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>Sitting at the grownups table

>Over at Nonfiction Matters, Marc Aronson cautions us to think about the larger context in which debates about social responsibility and the Newbery take place: “What I’d like is a set of comments on the Newbery that is not drawn from a survey of four winners, or the latest demographic chart, but a wider sense […]

Horn Book Reminiscence from Lillian N. Gerhardt

From Lillian N. Gerhardt The Horn Book was just ending the celebration of its first forty years of publication when I went to work for the advance review agency Kirkus Review Service. Its founder, Virginia Kirkus, was seventy years old and still an active presence on the staff. Unlike most who reach that age, Kirkus was disinclined […]

A Letter to Lillian N. Gerhardt

Ethel Heins’s response to Lillian N. Gerhardt’s “A Letter to Ethel Heins.” From School Library Journal, Nov. 1975. © 1975 R. R. Bowker Company / A Xerox Corporation. Used with permission.   By Ethel L. Heins I have read your lengthy editorial letter to me (SLJ, September) and find it difficult to believe that my […]

A Letter to Ethel Heins

A response to Ethel Heins’s editorial, “Damming the Mainstream.” From School Library Journal, Sept. 1975. © 1975 R. R. Bowker Company / A Xerox Corporation. Used with permission. By Lillian N. Gerhardt Dear Ethel: The August, 1975 issue of The Horn Book Magazine just arrived. I read your editorial right away because I think it’s […]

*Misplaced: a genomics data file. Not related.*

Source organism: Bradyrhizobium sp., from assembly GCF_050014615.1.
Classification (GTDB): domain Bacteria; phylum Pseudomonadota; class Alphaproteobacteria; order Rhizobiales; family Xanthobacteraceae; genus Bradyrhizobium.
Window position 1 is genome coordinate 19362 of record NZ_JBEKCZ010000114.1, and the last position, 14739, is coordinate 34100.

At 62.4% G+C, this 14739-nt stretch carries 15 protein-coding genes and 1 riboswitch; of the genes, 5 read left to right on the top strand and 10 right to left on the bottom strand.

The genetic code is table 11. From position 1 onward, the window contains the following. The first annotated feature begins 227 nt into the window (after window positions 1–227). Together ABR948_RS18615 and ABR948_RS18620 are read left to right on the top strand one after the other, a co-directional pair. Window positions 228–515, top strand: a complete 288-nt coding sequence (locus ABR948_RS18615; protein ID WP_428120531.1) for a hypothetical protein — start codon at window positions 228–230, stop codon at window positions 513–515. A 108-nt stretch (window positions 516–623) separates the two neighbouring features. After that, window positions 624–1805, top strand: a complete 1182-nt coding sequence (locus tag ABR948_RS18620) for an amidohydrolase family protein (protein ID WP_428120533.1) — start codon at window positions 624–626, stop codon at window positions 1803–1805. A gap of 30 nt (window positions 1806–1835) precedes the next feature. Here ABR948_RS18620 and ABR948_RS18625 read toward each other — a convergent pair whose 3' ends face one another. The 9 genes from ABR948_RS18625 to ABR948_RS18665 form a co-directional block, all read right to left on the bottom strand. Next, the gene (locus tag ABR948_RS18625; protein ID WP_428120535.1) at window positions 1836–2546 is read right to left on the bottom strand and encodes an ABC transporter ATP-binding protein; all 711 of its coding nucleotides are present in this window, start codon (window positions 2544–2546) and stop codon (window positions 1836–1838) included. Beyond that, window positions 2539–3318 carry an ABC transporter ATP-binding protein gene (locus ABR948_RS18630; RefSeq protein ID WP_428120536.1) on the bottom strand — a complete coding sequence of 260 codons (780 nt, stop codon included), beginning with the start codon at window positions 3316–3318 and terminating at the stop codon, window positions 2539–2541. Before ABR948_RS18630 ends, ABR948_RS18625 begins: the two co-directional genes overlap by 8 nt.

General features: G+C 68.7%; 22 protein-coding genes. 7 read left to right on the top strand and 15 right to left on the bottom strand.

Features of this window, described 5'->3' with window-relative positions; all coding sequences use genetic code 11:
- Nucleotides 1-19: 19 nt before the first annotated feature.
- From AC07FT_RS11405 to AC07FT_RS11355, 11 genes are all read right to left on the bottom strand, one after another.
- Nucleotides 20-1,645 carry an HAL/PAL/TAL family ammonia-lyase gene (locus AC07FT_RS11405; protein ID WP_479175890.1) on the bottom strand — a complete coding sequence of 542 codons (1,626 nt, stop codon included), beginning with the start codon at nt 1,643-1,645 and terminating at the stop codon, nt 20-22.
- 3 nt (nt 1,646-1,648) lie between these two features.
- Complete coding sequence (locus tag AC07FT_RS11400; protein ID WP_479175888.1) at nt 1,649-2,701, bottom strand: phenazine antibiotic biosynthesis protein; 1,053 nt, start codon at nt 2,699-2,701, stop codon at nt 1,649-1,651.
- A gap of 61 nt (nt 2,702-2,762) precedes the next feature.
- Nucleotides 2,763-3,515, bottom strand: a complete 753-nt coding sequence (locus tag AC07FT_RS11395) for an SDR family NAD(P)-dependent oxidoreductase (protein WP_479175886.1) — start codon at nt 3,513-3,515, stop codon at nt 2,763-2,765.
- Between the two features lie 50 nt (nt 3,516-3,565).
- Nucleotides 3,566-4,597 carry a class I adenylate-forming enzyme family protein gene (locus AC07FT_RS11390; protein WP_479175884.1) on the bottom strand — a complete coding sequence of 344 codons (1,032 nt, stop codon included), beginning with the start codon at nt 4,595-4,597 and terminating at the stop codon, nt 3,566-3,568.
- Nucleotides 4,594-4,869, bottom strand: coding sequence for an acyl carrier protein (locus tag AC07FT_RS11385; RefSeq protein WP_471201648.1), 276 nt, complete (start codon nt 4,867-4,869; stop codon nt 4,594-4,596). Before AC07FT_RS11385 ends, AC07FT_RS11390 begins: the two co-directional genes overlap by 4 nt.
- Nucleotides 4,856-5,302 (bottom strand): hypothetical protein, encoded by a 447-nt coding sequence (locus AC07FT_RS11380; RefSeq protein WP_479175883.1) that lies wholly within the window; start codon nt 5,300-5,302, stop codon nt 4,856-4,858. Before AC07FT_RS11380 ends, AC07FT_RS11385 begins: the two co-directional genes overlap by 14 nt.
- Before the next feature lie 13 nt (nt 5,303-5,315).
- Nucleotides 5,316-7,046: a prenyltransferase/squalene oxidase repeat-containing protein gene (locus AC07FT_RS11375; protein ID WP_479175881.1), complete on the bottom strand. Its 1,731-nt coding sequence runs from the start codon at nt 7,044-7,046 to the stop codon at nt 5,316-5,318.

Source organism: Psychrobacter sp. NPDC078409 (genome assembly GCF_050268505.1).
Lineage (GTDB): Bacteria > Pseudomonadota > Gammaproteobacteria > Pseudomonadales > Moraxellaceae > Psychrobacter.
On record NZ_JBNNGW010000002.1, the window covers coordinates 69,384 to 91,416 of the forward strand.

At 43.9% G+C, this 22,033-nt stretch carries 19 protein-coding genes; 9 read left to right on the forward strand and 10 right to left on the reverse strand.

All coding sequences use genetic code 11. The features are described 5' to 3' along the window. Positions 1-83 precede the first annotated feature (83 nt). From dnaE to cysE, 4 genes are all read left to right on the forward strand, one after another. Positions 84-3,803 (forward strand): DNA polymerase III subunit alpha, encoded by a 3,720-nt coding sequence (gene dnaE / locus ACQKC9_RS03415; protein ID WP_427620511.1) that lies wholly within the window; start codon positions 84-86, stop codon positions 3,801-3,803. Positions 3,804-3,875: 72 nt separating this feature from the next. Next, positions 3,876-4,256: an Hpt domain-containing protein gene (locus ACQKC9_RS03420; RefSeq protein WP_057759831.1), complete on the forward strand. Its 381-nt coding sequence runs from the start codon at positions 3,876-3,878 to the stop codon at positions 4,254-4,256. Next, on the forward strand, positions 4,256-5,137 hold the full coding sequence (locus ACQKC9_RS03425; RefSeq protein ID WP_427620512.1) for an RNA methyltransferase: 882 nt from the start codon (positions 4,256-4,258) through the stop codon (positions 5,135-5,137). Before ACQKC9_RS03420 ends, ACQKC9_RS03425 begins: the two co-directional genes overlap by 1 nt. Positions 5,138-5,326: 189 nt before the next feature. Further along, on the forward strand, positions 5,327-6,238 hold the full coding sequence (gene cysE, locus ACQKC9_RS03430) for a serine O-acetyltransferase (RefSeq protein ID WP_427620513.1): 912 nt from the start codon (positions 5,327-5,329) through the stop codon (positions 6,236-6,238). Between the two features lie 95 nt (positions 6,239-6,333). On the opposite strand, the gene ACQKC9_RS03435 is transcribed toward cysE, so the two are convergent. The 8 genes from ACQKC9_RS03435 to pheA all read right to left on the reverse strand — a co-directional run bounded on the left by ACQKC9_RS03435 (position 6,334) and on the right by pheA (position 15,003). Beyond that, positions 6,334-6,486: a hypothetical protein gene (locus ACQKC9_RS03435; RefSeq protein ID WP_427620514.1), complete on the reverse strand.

Damming the Mainstream

Reponse to “An Argument Worth Opening” by Lillian N. Gerhardt, editor of School Library Journal Editorial by Ethel Heins When I was invited to be a speaker at a spring conference on “Children’s Literature in the Literary Mainstream” sponsored by the Western Michigan University School of Librarianship, I thought — as I often have — […]

An Argument Worth Opening

From School Library Journal, May 1974. © 1974 R. R. Bowker Company/A Xerox Corporation. Reprinted with permission. By Lillian N. Gerhardt Innumerable commentators on children’s books plug the idea that children’s books are part of “…the mainstream of American literature.” The authors, illustrators, publishers, reviewers, and librarians who have employed or applauded that self-congratulatory tag […]